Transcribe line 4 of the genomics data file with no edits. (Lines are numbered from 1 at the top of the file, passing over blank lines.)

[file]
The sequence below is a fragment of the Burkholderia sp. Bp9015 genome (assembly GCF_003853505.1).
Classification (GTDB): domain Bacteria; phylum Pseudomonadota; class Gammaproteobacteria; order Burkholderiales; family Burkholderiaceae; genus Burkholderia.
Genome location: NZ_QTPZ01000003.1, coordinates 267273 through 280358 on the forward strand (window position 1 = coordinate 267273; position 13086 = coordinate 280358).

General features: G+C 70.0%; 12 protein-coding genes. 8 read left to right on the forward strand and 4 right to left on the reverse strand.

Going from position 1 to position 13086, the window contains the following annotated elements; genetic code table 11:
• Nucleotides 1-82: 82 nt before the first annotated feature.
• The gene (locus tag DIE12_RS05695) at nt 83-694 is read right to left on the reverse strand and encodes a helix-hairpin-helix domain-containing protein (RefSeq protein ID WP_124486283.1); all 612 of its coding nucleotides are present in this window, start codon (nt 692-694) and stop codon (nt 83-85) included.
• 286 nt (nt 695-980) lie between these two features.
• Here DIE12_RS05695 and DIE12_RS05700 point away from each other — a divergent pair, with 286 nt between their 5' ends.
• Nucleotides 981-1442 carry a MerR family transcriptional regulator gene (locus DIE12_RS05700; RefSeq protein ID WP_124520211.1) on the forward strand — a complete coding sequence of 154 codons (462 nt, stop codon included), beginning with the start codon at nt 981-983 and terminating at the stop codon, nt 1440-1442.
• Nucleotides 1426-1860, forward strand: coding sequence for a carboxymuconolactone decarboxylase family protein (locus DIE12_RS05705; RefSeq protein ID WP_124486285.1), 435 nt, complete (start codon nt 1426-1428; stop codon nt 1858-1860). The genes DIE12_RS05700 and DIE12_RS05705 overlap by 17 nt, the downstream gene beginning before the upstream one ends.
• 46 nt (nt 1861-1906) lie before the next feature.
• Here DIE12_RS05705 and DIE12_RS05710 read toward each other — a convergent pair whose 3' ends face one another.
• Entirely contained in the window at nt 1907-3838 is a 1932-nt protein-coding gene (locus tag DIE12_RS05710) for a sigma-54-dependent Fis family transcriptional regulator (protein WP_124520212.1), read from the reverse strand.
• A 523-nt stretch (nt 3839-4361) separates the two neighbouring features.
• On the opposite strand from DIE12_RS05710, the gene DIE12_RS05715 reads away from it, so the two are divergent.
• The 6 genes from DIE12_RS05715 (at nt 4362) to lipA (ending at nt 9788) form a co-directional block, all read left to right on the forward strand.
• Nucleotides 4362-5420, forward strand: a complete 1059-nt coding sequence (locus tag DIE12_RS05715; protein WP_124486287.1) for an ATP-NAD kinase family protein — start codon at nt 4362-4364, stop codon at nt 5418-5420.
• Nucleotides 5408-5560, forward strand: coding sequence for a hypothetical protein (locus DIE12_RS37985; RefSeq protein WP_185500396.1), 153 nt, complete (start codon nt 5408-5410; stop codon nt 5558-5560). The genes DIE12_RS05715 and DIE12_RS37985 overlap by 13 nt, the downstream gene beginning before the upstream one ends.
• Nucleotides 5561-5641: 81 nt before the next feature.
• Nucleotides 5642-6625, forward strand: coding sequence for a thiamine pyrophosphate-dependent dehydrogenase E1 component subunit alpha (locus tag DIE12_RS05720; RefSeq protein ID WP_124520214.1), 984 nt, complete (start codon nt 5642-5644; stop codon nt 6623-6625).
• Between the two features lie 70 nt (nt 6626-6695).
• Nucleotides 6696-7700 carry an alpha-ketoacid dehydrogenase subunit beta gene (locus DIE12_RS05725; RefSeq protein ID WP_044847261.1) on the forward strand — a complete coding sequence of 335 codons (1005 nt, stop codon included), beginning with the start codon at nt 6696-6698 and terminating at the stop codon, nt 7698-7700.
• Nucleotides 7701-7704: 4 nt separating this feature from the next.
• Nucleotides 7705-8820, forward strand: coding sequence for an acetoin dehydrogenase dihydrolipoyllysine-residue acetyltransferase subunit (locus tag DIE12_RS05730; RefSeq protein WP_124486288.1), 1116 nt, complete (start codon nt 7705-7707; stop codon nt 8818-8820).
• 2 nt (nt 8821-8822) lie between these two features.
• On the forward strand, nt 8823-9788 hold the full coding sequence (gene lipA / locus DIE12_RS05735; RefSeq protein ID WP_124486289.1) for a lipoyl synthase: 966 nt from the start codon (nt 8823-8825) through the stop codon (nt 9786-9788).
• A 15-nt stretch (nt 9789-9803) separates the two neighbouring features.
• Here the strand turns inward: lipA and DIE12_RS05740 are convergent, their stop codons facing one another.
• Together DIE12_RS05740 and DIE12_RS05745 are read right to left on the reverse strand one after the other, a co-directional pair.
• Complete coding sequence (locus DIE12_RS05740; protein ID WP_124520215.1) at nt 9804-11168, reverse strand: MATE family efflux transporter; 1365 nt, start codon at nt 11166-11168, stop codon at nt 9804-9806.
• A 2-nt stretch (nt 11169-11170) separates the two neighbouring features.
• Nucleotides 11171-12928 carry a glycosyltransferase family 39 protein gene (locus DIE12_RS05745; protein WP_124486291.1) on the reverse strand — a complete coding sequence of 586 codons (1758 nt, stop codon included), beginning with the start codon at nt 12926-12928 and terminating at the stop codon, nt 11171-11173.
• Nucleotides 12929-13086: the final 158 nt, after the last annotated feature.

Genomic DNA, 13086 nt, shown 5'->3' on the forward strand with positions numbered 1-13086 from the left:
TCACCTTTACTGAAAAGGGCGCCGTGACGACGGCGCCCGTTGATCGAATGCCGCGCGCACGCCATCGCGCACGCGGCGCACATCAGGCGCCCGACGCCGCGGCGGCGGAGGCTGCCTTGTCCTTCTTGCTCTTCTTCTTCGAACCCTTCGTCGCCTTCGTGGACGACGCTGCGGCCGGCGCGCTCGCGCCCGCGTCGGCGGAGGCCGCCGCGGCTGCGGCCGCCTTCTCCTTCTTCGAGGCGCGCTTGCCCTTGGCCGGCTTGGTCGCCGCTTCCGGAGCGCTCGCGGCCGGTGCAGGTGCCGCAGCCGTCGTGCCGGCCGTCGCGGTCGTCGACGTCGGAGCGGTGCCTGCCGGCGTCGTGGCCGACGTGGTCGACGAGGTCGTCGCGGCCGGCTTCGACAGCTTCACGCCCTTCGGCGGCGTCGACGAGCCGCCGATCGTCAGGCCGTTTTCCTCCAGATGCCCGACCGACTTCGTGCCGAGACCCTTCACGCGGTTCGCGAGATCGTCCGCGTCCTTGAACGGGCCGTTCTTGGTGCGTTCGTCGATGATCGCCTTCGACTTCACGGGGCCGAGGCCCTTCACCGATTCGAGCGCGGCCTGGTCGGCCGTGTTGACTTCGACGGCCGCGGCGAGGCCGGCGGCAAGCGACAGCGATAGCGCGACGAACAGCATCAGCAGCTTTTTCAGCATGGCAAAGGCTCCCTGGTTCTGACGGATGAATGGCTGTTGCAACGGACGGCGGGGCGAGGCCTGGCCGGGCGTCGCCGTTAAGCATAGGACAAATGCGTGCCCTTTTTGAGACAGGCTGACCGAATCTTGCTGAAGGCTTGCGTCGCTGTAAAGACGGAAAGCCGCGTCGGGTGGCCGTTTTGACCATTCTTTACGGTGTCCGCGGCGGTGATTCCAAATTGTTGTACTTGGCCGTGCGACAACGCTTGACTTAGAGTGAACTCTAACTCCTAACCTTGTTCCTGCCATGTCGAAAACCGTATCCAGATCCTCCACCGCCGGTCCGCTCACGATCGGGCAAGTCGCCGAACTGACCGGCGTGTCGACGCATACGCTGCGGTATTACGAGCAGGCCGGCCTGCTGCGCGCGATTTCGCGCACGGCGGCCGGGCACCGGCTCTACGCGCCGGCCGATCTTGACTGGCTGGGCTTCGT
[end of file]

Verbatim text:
General features: G+C 70.0%; 12 protein-coding genes. 8 read left to right on the forward strand and 4 right to left on the reverse strand.